The Debt Market: Signs Of Life
To a central banker, getting a quick pop out of the stock market is a cheap parlor trick. Just cut interest rates more than people expect and...VROOM! Sure enough, the Dow Jones industrial average rose 336 points on Sept. 18 after the Federal Reserve cut the federal funds rate and the discount rate by half a percent each. It was the Dow's biggest one-day percentage gain since 2003. But the rally probably didn't impress Fed rate-setters.
What matters more for the U.S. economy has been happening elsewhere, largely out of the public eye. It's good news, too, though a bit more muted: There's growing evidence that parts of the debt markets that nearly shut down in August are coming back to life.
The recovery started even before the Fed cut rates as lenders gradually began to regain the confidence they need to extend credit. The damaged parts of the market are still fragile, and a large-scale blowup in the months ahead could still spoil things. But if the recovery continues, the renewed money flow might be enough to keep the economy out of recession. "It's too early to say the worst is over, but I'm optimistic," says Edward E. Yardeni, president of Yardeni Research Inc.
The progress is measured in increased issuance of out-of-favor securities, as well as falling interest rates for some borrowers. While some of the markets are obscure, improvements in their health translate directly into greater availability of financial products like home-mortgage loans. Across the credit markets, enthusiasm was palpable on Sept. 19, a day after the Fed cut rates for the first time since 2003. "The market is celebrating," said Lena Komileva, an economist at Tullett Prebon Group Ltd., a leading institutional broker.
The rapidity of the recovery in some hard-hit sectors is impressive. Take asset-backed commercial paper, which companies such as mortgage lenders issue to raise short-term funds. The market nearly melted down in August when buyers started worrying about the quality of the assets backing the debt, which can include subprime mortgages. Buyers refused to accept paper that matured in more than one day. Now companies are able to issue paper with maturities of up to six months. And the interest rates they pay are falling. From a high of 6.20% on Sept. 4, the yield on the top-rated paper with a one-day term fell to 5.27% on Sept. 19, a drop much greater than the decline in the federal funds rate.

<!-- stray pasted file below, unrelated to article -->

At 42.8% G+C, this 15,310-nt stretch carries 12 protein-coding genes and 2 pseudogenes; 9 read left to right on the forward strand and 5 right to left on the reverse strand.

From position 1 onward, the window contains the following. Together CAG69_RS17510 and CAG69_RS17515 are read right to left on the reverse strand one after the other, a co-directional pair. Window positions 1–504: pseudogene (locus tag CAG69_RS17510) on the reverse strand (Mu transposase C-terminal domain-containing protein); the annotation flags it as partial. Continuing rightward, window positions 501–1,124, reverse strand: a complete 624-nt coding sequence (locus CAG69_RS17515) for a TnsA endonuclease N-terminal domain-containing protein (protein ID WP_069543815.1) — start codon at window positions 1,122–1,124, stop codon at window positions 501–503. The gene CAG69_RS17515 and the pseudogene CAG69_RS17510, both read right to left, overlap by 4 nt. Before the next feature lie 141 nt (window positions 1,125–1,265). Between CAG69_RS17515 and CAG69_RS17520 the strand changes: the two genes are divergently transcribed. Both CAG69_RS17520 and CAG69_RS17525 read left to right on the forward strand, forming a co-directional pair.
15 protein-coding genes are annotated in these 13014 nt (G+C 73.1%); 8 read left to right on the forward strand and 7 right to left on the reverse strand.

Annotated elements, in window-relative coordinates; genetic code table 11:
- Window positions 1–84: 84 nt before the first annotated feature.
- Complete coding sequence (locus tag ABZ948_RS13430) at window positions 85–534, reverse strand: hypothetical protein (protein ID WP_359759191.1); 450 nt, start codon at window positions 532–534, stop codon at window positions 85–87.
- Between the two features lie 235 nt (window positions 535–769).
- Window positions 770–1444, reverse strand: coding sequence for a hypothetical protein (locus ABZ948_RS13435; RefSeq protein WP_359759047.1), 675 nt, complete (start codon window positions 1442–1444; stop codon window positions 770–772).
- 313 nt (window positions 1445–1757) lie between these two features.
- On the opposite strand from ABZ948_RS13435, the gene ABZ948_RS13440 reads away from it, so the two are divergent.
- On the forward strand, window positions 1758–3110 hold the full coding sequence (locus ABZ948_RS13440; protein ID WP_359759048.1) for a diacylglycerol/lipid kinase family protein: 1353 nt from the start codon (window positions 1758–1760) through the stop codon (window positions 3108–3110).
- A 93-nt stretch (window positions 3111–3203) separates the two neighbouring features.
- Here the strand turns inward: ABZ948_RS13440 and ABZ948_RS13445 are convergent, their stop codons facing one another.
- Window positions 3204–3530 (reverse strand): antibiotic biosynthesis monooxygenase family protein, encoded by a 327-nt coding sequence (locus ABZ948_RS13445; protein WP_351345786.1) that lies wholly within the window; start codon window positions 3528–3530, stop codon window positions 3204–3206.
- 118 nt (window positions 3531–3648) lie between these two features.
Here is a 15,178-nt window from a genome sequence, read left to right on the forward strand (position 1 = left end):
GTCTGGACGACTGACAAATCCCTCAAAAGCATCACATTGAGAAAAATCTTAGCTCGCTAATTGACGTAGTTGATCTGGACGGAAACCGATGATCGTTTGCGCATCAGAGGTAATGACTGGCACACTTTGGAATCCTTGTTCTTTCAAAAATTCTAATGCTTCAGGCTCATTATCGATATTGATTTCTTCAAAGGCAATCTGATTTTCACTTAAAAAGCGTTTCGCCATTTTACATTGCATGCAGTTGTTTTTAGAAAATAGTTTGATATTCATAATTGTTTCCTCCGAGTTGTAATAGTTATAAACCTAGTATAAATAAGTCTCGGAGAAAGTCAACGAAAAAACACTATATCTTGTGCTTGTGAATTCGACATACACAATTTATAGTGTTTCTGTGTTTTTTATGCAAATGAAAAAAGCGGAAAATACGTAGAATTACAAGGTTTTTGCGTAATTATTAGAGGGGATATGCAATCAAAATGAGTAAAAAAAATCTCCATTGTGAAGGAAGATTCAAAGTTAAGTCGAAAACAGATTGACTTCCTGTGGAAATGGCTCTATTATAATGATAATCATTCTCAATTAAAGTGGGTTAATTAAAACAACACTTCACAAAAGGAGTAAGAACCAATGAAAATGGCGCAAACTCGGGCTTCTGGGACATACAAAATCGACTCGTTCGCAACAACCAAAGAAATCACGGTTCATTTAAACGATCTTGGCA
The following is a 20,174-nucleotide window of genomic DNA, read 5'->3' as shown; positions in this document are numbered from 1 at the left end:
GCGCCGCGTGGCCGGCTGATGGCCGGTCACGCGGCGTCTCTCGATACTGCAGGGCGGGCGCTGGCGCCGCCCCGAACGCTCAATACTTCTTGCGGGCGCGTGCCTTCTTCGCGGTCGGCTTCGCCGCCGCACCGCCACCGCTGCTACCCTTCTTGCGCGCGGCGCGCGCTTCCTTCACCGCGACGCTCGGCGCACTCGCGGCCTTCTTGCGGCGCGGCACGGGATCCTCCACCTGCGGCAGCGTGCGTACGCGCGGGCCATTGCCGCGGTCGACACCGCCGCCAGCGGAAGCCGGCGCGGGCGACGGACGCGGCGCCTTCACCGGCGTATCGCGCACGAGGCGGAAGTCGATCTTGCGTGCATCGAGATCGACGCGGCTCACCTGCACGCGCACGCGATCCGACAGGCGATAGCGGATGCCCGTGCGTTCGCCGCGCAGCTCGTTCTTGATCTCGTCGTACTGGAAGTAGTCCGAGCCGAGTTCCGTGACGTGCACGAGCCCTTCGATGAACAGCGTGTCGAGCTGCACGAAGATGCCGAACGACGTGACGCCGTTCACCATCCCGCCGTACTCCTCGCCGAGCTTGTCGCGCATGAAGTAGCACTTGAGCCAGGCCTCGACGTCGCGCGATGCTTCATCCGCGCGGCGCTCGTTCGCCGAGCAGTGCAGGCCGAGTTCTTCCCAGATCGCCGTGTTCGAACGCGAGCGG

The recovery has been less dramatic, but still significant, in the interbank lending market. At the height of the liquidity crisis in mid-August, even the biggest banks had to pay more for loans from each other because lenders couldn't gauge the risk of default. Meanwhile, investors fled to ultra-safe U.S. Treasury bills. That opened a gap of as much as 2.4 percentage points between the three-month interest rate known as the London Interbank Offered Rate, or LIBOR, and the lower yield on three-month T-bills. The gap, far wider than the typical half a percentage point, was a stark indicator of fear and doubt. But by Sept. 19, that yield spread had narrowed to 1.3 percentage points.
`A LITTLE MORE CLARITY'
Bidders are also gradually emerging in the obscure market for top-rated securities backed by credit-card receivables, with spreads vs. LIBOR narrowing to around 37 basis points vs. a crisis high of 50 and a good-times low of nearly zero, according to Jane L. Caron, chief economic strategist of Dwight Asset Management in Burlington, Vt. Investors are still shying away from the lower-rated parts of the market.
One clear indicator of recovery is that investors are making sharper distinctions between risky and less risky securities instead of trashing them all equally. "There's just a little more clarity out there now rather than people [acting] like deer in the headlights," says Frank Pallotta, a managing director in Morgan Stanley's (MS ) fixed income division.
And while the damaged parts of the market are showing improvement, other sectors have never faltered. According to data collected by Thomson Financial (TOC ), issuance of investment-grade corporate debt in August and the first half of September has continued at the same level as before the market crisis began—in the range of $80 billion a month.
Is the trouble over? Hardly. Mortgage defaults, the main driver of the credit-market crisis, are almost guaranteed to keep rising because of falling home prices and resetting adjustable-rate mortgages. "The mortgage financing market...is still fairly dysfunctional," says Larry Goldstone, president and chief operating officer of Thornburg Mortgage Inc. The difference now, says Joshua Feinman, chief economist of Deutsche Asset Management (DB ), is that in August the Fed was fighting against the direction of a bearish debt market. Now, he says, the Fed is pushing the market a little more in the direction it's already heading.
By Peter Coy and Mara Der Hovanesian